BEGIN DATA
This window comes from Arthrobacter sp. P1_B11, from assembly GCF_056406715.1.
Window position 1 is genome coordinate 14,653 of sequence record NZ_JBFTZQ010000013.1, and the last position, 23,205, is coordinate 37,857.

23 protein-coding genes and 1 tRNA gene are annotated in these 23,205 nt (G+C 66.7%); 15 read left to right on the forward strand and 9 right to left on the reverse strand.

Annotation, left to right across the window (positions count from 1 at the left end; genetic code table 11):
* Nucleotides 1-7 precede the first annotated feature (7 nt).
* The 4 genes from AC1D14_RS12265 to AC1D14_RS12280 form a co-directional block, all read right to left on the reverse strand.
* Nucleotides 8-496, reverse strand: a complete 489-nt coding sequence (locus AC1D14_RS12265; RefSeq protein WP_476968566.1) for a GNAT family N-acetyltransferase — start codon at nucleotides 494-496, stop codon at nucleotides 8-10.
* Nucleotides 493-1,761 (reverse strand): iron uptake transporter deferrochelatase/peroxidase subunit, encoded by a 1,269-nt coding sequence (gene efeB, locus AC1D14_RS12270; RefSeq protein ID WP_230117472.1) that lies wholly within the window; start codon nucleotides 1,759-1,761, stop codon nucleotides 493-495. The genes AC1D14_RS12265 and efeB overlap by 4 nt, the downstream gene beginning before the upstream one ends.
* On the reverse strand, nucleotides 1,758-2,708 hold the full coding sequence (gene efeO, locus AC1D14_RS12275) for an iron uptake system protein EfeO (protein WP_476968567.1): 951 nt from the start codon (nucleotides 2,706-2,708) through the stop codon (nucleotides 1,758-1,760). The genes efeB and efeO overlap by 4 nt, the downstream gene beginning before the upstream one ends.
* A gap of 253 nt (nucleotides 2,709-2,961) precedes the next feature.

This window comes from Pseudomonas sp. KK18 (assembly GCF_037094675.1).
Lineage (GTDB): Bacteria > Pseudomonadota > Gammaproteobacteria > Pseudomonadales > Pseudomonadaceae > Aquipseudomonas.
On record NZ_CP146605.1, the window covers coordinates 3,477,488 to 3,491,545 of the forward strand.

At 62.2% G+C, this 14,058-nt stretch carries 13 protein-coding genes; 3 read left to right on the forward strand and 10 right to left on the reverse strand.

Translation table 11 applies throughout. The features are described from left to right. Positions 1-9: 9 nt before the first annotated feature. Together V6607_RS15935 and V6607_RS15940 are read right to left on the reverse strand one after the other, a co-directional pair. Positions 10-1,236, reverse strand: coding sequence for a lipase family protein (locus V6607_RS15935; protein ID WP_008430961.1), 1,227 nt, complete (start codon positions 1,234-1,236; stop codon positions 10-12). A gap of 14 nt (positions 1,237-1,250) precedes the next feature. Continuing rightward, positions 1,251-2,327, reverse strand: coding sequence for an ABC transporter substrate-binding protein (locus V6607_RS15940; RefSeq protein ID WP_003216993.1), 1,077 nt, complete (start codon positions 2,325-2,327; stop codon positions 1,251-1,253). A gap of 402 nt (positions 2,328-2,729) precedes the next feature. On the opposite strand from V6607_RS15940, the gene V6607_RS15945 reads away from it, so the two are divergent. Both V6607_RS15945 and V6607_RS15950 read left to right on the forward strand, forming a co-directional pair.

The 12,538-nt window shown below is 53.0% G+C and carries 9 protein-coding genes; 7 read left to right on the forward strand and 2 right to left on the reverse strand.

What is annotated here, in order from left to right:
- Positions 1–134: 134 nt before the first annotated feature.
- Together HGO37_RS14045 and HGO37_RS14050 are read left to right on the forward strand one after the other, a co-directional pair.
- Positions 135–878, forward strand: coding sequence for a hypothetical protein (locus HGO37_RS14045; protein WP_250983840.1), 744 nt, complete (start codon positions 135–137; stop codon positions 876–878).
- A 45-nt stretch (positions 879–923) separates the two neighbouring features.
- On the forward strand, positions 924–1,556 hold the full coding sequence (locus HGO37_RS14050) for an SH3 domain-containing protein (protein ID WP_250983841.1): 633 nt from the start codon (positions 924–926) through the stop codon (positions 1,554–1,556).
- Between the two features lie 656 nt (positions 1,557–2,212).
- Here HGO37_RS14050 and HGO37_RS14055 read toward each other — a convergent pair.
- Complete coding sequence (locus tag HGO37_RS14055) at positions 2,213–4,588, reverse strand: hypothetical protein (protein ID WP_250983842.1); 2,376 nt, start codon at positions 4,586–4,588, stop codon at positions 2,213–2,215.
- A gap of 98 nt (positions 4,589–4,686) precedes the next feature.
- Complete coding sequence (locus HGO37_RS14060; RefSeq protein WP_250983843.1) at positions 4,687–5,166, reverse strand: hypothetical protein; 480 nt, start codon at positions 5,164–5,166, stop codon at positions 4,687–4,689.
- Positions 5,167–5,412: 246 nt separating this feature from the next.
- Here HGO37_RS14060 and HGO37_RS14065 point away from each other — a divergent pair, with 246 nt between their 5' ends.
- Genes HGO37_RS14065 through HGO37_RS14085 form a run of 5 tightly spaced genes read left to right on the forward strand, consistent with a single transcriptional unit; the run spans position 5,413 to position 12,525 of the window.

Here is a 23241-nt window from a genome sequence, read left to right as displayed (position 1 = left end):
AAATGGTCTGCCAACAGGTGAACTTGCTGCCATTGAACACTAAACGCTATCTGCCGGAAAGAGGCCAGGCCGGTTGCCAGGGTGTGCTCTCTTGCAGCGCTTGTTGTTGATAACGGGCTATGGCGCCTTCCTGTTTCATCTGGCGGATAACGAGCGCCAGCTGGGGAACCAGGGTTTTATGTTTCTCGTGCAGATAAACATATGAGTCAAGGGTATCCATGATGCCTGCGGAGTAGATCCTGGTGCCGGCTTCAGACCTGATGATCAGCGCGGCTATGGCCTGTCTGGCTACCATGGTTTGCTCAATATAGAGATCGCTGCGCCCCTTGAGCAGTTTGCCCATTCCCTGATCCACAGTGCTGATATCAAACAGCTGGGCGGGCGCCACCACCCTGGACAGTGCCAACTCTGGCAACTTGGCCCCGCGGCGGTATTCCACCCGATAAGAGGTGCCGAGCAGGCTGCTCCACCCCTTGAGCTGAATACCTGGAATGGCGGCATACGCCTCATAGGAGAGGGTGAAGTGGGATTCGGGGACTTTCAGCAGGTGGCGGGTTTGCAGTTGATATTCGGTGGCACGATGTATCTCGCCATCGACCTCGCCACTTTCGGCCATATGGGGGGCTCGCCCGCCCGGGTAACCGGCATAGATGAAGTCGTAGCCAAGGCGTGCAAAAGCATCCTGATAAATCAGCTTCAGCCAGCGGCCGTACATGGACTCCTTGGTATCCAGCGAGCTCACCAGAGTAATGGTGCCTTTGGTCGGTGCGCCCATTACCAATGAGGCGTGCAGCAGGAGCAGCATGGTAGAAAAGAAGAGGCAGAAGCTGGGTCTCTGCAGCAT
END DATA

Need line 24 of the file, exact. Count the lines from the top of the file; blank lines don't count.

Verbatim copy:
- Here HGO37_RS14050 and HGO37_RS14055 read toward each other — a convergent pair.